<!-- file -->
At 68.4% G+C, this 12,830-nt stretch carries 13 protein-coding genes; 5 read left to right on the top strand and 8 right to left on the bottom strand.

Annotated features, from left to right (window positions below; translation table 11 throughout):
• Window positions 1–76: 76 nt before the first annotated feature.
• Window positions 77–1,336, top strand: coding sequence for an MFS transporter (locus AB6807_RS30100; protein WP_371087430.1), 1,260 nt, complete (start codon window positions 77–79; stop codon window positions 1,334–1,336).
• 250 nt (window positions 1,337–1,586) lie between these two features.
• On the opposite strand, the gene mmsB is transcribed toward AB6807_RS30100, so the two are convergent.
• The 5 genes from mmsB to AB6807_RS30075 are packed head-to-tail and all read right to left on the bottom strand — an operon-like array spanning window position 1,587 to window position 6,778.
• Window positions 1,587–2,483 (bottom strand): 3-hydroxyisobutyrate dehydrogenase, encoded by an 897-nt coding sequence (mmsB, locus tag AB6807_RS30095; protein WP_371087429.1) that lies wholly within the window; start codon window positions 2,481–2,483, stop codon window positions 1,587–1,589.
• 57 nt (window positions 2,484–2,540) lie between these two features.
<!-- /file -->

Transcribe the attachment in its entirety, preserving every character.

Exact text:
At 68.4% G+C, this 12,830-nt stretch carries 13 protein-coding genes; 5 read left to right on the top strand and 8 right to left on the bottom strand.

Annotated features, from left to right (window positions below; translation table 11 throughout):
• Window positions 1–76: 76 nt before the first annotated feature.
• Window positions 77–1,336, top strand: coding sequence for an MFS transporter (locus AB6807_RS30100; protein WP_371087430.1), 1,260 nt, complete (start codon window positions 77–79; stop codon window positions 1,334–1,336).
• 250 nt (window positions 1,337–1,586) lie between these two features.
• On the opposite strand, the gene mmsB is transcribed toward AB6807_RS30100, so the two are convergent.
• The 5 genes from mmsB to AB6807_RS30075 are packed head-to-tail and all read right to left on the bottom strand — an operon-like array spanning window position 1,587 to window position 6,778.
• Window positions 1,587–2,483 (bottom strand): 3-hydroxyisobutyrate dehydrogenase, encoded by an 897-nt coding sequence (mmsB, locus tag AB6807_RS30095; protein WP_371087429.1) that lies wholly within the window; start codon window positions 2,481–2,483, stop codon window positions 1,587–1,589.
• 57 nt (window positions 2,484–2,540) lie between these two features.